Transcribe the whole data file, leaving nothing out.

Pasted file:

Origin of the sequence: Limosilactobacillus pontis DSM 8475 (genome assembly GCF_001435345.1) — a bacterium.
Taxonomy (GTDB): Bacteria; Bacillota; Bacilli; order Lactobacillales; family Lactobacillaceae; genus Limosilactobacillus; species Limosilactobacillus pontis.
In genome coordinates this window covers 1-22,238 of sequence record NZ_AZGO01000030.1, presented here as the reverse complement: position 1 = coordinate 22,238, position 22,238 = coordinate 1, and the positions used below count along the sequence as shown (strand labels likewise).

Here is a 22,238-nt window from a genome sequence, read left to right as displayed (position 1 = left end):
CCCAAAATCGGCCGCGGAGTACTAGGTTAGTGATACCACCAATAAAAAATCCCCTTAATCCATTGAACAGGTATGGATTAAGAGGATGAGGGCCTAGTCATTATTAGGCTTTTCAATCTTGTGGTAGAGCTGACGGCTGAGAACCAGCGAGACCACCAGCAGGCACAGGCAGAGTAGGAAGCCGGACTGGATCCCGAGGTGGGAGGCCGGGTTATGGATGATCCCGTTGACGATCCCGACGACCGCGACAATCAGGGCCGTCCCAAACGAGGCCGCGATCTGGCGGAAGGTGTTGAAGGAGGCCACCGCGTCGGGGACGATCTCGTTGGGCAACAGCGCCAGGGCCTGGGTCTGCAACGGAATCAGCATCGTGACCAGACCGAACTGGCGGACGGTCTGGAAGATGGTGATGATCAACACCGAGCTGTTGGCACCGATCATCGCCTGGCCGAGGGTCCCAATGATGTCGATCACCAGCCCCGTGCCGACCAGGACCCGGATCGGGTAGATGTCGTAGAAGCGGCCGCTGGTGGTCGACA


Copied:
Origin of the sequence: Limosilactobacillus pontis DSM 8475 (genome assembly GCF_001435345.1) — a bacterium.
Taxonomy (GTDB): Bacteria; Bacillota; Bacilli; order Lactobacillales; family Lactobacillaceae; genus Limosilactobacillus; species Limosilactobacillus pontis.
In genome coordinates this window covers 1-22,238 of sequence record NZ_AZGO01000030.1, presented here as the reverse complement: position 1 = coordinate 22,238, position 22,238 = coordinate 1, and the positions used below count along the sequence as shown (strand labels likewise).

Here is a 22,238-nt window from a genome sequence, read left to right as displayed (position 1 = left end):
CCCAAAATCGGCCGCGGAGTACTAGGTTAGTGATACCACCAATAAAAAATCCCCTTAATCCATTGAACAGGTATGGATTAAGAGGATGAGGGCCTAGTCATTATTAGGCTTTTCAATCTTGTGGTAGAGCTGACGGCTGAGAACCAGCGAGACCACCAGCAGGCACAGGCAGAGTAGGAAGCCGGACTGGATCCCGAGGTGGGAGGCCGGGTTATGGATGATCCCGTTGACGATCCCGACGACCGCGACAATCAGGGCCGTCCCAAACGAGGCCGCGATCTGGCGGAAGGTGTTGAAGGAGGCCACCGCGTCGGGGACGATCTCGTTGGGCAACAGCGCCAGGGCCTGGGTCTGCAACGGAATCAGCATCGTGACCAGACCGAACTGGCGGACGGTCTGGAAGATGGTGATGATCAACACCGAGCTGTTGGCACCGATCATCGCCTGGCCGAGGGTCCCAATGATGTCGATCACCAGCCCCGTGCCGACCAGGACCCGGATCGGGTAGATGTCGTAGAAGCGGCCGCTGGTGGTCGACA